The second floor is not available to the public but one is allowed to peek into its cavernous storage space from a fixed pane in the stairwell and view stainless steel racks that contain some of the best painting produced in the past half-century. This floor is referred to in-house as the Broad’s “world-wide lending library.”
The collection is highly focused, expectedly, as it flows from only two pairs of eyes and contains mostly idea-based art from New York galleries. The experience of the museum is, on the one hand, perfect, and is also somewhat wanting, as scrappier work rarely makes it into the shiny surface works favored by many of the commercial galleries feeding the auctions.
There was a time when anything shiny used to be derided as “commercial art,” but that term has ceased to exist. Visitors should not expect to see, for example, installations such as Walter De Maria’s Earth Room, with three feet of dirt, or Ann Hamilton’s privation and excesses, wherein she covers a floor with pennies and honey.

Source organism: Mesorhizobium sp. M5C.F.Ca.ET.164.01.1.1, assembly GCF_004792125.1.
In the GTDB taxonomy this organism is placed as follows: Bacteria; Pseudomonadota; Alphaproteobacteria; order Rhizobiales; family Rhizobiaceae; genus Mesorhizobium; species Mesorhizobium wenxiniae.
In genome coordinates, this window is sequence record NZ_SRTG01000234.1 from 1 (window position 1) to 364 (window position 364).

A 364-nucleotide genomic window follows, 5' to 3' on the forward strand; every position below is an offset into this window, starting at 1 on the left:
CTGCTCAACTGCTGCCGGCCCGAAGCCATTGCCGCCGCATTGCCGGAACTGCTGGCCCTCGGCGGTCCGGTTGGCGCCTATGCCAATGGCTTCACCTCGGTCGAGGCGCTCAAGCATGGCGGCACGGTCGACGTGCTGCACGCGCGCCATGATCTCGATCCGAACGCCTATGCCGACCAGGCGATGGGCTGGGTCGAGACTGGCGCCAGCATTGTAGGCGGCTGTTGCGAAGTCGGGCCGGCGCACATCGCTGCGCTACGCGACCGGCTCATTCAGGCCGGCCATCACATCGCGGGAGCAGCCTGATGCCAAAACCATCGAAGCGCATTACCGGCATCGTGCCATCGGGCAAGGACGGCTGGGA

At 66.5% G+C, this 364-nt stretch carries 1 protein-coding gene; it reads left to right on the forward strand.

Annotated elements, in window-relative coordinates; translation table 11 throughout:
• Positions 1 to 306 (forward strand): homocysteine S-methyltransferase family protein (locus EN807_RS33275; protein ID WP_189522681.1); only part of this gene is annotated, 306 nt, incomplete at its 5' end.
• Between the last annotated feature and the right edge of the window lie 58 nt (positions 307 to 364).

No, this is the other art world, the moneyed Sotheby’s and Christies’ art world where clean hermetic objects are swapped with what feels to me like the emotional investment of cotton futures.
Shortly after opening with the primary program of works from The Broad’s collection, the museum announced its first special show: an extensive survey of East Hampton based artist Cindy Sherman that will fill the ground floor. The exhibit, “Cindy Sherman: Imitation of Life,” opens June 11 and will run through October 2, 2016.
This will be the first major survey of Sherman’s work in Los Angeles in nearly 20 years, and the more than 100 works in the exhibition will be primarily drawn from The Broad’s collection. The ground floor windows of the museum were papered over to mask the installation in progress when I was there.